Sunday, April 18, 2010

Aviation Industry in Europe Bridles Over Flight Shutdown and Demands Safety Reassessment

Told ya.

While the lockstep MSM were accepting official pronouncements at face-value and covering trivial anecdotal aspects of the air-travel shutdown in Europe (Oh look, someone's stuck in an airport! Oh my God, could this ash cause cancer? Let's speculate endlessly!), they missed the growing backlash among airlines in Europe and elsewhere about what some see as an overreaction to the volcanic-ash problem.

See my earlier posts, including the one headlined "Second Guessing on Shutdown of Air Traffic in Europe," in which the Centre for Asia Pacific Aviation, which represents Asian carriers, asked whether the shutdown was a "massive overreaction of supercautious politicians and bureaucrats who are more concerned about their own liability ..."

In Brussels today, European airlines and airports went public with their misgivings about the extent of the reaction to the Iceland volcano. They want the situation reassessed.

[Update -- According to a report in tomorrow's Financial Times, "Lufthansa, which says it is losing $34 million a day from the crisis, said it was 'scandalous' for authorities to have imposed the ban on what appeared to be limited data from computer images, rather than flights testing safety."]

"This is not sustainable. We cannot just wait till this ash cloud dissipates," the European Union transport commissioner, Siim Kallas, said at a press conference in Brussels.

Meanwhile, the statement from the Airports Council International Europe is below.

First, let me state again that volcanic ash is a grave peril to aircraft (see earlier post on the 1982 incident near Indonesia when volcanic ash shut down all four engines on a British Airways 747, which landed safely but severely damaged). No one is arguing for unsafe flying. If an aircraft were to go down because of flying through ash, the impact of the disaster would be incalculable, first of course on victims on the flight, but also on European aviation in general. On the other hand, there is growing concern that the Brits, who tend to have hair-triggers these days in response to perceived peril, overreacted -- followed then by the rest of the Europeans.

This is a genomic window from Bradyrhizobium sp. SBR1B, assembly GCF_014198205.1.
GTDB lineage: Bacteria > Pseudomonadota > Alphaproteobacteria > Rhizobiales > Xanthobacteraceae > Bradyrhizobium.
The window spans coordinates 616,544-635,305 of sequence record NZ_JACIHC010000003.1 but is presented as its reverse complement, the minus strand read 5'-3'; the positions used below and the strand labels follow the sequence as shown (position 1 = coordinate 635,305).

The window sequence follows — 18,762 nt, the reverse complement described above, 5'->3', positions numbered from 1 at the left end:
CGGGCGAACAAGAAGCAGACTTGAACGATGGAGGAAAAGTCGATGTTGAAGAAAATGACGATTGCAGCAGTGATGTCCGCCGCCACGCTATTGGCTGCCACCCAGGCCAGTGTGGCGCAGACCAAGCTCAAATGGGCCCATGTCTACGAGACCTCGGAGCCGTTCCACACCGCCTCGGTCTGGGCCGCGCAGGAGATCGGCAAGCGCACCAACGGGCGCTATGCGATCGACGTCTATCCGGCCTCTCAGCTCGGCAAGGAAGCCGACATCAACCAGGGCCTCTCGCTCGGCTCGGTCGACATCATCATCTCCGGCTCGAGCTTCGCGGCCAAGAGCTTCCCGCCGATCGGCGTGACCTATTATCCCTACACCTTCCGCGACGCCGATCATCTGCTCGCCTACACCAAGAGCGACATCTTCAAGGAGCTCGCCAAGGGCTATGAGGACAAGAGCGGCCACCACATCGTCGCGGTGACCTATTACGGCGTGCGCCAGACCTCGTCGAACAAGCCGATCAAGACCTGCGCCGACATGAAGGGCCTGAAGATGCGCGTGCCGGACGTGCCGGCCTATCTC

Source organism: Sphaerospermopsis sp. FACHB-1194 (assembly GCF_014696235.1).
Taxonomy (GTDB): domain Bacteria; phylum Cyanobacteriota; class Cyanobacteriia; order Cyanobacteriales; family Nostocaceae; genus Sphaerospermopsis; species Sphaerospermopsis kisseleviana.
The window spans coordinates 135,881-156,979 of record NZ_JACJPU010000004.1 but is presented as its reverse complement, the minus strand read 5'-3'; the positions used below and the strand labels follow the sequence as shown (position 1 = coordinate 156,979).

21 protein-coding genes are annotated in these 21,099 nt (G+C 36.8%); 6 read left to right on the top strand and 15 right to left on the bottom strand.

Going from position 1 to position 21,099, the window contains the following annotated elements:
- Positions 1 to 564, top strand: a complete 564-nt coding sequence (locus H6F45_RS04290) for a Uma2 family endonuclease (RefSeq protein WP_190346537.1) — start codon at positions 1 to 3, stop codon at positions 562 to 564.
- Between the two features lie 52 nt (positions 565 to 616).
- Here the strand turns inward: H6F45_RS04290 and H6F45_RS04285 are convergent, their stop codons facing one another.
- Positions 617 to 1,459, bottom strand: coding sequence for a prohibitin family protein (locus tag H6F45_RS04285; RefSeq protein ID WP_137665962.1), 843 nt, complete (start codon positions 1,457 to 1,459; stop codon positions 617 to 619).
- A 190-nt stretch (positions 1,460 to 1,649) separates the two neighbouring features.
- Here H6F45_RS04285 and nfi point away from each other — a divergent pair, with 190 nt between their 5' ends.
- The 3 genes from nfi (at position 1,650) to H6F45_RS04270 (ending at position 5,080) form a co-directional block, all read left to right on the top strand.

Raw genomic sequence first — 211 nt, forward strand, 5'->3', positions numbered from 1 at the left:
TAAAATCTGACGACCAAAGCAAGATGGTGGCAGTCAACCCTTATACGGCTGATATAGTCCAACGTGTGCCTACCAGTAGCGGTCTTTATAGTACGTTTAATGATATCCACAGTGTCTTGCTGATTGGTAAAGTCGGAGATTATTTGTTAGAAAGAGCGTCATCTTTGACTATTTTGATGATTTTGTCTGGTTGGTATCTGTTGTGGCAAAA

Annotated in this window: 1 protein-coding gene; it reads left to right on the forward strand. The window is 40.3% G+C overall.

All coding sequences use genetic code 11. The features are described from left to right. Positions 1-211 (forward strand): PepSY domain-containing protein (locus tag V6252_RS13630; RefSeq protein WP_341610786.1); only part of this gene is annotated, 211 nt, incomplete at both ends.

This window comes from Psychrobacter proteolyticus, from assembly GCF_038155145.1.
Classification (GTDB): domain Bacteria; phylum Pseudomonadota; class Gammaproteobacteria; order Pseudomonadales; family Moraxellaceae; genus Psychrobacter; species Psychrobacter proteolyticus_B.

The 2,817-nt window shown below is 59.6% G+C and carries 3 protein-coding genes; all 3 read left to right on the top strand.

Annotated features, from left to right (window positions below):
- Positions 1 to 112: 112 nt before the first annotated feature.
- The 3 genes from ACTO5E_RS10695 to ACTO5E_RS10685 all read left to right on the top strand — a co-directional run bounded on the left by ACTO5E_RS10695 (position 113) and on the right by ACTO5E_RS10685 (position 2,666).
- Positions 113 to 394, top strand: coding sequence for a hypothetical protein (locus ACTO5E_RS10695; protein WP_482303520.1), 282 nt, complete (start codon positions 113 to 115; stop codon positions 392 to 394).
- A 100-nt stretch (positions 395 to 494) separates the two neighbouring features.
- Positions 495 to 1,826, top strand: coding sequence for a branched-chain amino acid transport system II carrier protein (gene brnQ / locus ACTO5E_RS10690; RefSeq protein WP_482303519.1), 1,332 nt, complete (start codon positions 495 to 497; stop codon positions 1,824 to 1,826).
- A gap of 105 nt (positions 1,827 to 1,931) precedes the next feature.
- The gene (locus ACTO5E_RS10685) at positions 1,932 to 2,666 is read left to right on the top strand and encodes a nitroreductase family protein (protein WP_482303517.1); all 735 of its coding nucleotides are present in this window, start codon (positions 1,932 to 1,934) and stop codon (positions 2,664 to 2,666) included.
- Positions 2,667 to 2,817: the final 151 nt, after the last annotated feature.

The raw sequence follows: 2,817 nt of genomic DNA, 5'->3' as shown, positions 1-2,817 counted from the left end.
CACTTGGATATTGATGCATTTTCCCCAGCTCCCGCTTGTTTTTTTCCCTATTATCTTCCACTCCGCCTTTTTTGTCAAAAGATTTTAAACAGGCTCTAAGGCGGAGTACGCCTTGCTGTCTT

At any rate, here is the statement from ACI (Europe):

"Brussels, 18 April -- For the fourth consecutive day, airlines and airports
across Europe are facing the unprecedented closure of almost all the continent’s
air space, due to the threat of volcanic ash dispersion. The situation has resulted
in the total standstill of intra-European mobility by air, coupled with a huge ripple
effect on long-haul aviation to the US, Asia and elsewhere. With over 63,000 flights canceled since Thursday, many millions of passengers affected so far and
a devastating impact for the aviation industry, the consequences are now
expanding to the wider economy given the reliance of businesses on aviation.
While Europe’s airlines and airports consider safety to be an absolute priority,
they are questioning the proportionality of the flight restrictions currently
imposed. The eruption of the Icelandic volcano is not an unprecedented event
and the procedures applied in other parts of the world for volcanic eruptions do
not appear to require the kind of restrictions that are presently being imposed in

AEA and ACI EUROPE support the efforts initially deployed by the European
Commission, EUROCONTROL, air navigation service providers (ANSPs) and
national authorities to gain control of the threat posed to safety, but call for an
immediate reassessment of the present restrictions at European level.
Ulrich Schulte-Strathaus, Secretary General AEA said “Verification flights
undertaken by several of our airlines have revealed no irregularities at all; this
confirms our requirement that other options should be deployed to determine
genuine risk. For example, the FAA has a world-established process of identifying
clear no-fly zones. Airlines must be able to fly where it is safe to fly and make
decisions accordingly. It is what our passengers demand of us.

Olivier Jankovec, Director General ACI Europe commented, “With 313
airports paralyzed at the moment, the impact is already worst than 9/11. More
than 6.8 million passengers have been affected so far and European airports
have lost close to €136 million. Many thousands of passengers are still stuck at
airports because of this situation. While safety remains a non-negotiable priority,
it is not incompatible with our legitimate request to reconsider the present


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